Plans to ensure wildlife can be better protected and enhanced in developments have been set out in a consultation launched today (Tuesday, January 11) by Environment Minister Rebecca Pow.
The proposals set out in the Biodiversity Net Gain consultation will help communities, planners, developers and local planning authorities ensure new developments are “nature positive” – which means putting nature and biodiversity gain at the heart of all decision-making and design.
Biodiversity Net Gain is an approach to development that leaves biodiversity in a better state than before – protecting existing habitats and ensuring that any impacts on biodiversity are compensated for with natural habitat and ecological features over and above what is affected.
Developments will have to be delivered in a way which helps to reduce and restore any biodiversity loss during the building phase, and crucially also deliver a 10% boost to the area’s biodiversity.
It will help deliver thriving natural spaces for local communities and is a key plank of the government’s plans to build back better from the pandemic and to help level up all parts of the country.
Additional £4m in funding
The government has also announced a new funding pot of over £4 million to help local planning authorities and other local authorities with planning oversight, to prepare for Biodiversity Net Gain which will become mandatory two years after Royal Assent of the Environment Act.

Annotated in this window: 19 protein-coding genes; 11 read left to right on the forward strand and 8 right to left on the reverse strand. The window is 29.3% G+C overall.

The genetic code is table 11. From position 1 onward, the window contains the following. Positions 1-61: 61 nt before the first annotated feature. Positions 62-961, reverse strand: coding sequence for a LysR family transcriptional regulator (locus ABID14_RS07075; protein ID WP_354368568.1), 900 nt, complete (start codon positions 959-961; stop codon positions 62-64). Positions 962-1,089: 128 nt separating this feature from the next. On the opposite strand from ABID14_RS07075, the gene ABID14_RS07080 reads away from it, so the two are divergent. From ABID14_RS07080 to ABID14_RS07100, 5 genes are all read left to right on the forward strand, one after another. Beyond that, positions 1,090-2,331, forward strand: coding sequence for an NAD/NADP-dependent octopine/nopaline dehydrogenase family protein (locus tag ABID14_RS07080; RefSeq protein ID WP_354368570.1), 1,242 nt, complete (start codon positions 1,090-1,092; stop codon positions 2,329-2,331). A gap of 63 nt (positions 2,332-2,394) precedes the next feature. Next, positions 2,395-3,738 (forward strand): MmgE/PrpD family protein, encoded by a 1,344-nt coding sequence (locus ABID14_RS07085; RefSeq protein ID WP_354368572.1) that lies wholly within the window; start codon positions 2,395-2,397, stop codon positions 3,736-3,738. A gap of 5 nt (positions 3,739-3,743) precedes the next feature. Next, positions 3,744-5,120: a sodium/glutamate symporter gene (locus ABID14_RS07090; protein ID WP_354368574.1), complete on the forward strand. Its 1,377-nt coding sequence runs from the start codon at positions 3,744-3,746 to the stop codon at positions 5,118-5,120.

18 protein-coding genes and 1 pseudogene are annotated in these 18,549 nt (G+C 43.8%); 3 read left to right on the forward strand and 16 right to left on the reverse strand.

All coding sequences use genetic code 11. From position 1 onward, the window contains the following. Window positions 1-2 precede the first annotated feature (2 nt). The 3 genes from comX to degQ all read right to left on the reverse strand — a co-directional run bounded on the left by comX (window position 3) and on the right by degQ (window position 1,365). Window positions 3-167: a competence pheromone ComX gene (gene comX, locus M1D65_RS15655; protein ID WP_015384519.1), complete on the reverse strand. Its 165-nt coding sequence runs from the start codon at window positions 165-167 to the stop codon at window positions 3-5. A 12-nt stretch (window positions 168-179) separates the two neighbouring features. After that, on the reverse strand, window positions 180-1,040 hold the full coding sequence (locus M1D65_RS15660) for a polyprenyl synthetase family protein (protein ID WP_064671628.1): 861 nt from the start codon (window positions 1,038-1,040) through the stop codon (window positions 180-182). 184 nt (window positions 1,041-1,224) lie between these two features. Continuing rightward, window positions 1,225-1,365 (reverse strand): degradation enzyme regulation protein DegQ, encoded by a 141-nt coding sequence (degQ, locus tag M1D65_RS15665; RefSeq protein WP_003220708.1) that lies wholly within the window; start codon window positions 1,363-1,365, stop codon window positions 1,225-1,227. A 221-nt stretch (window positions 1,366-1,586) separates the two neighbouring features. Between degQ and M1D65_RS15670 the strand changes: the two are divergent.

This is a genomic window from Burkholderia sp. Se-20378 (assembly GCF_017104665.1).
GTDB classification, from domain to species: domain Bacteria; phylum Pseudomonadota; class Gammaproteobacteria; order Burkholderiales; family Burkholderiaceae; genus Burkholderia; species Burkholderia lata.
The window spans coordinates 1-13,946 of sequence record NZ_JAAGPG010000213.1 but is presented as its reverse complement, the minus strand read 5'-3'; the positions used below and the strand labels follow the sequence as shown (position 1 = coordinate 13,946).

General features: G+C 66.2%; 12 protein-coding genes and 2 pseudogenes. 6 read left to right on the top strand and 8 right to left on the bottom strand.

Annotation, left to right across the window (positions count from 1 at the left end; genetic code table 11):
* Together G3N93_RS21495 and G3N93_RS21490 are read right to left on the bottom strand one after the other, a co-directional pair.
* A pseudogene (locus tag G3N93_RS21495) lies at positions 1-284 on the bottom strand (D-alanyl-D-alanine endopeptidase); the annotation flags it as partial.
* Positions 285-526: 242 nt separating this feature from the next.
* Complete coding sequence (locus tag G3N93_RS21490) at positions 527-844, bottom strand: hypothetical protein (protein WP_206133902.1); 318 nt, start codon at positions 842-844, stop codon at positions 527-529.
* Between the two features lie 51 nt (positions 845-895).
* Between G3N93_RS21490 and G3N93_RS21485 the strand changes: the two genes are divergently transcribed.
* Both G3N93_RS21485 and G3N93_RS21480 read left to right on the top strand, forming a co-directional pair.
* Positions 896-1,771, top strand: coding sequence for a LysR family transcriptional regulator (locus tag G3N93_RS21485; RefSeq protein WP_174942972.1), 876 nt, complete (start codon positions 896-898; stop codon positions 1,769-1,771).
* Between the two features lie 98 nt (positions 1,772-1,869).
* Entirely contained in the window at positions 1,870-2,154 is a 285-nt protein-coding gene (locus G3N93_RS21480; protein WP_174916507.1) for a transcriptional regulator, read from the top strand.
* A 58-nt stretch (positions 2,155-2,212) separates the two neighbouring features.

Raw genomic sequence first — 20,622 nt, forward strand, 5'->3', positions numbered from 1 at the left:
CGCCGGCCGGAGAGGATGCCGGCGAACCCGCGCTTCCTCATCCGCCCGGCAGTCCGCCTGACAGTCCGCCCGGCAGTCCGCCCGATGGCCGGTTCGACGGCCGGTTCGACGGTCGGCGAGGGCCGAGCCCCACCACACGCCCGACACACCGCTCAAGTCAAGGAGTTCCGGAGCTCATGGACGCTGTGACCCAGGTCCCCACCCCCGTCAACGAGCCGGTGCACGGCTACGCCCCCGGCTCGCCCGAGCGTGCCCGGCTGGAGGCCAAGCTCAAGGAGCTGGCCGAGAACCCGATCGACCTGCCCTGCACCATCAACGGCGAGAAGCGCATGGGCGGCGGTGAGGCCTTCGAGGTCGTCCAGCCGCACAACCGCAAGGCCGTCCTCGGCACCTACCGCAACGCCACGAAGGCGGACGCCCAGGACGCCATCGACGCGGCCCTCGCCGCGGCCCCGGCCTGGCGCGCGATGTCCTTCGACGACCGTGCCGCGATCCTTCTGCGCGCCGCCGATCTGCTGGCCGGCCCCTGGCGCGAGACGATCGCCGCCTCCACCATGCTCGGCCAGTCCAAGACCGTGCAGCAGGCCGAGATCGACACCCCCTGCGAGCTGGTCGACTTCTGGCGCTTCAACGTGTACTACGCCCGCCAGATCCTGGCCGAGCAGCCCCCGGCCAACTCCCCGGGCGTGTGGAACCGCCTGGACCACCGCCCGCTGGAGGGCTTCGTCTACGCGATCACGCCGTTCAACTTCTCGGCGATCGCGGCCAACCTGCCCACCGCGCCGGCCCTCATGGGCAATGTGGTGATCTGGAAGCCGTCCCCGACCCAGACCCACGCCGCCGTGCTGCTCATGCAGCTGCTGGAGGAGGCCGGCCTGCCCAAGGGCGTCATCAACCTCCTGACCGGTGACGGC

The funding will help local planning authorities expand ecologist resource and upskill ecologist teams, increasing their capacity to work with developers and communities to provide biodiversity gains by helping restore wildlife, plants and landscapes after building work has taken place.
This can take place on the site, elsewhere in the local area or, if this is not possible, by purchasing credits for nature restoration elsewhere in England.
Environment Minister, Rebecca Pow, said:
“The pandemic has reinforced how much our homes, communities and outdoor spaces mean to us. Our commitment to protecting and enhancing our natural world can and must go hand in hand with our ambition to build more high quality homes.
Our plans to make sure new developments better protect and enhance wildlife and nature will create better places for people to live and work, and it will ensure we leave our environment in a better state for future generations.
The consultation and associated documents being announced today have been developed with advice from the government’s statutory nature body, Natural England.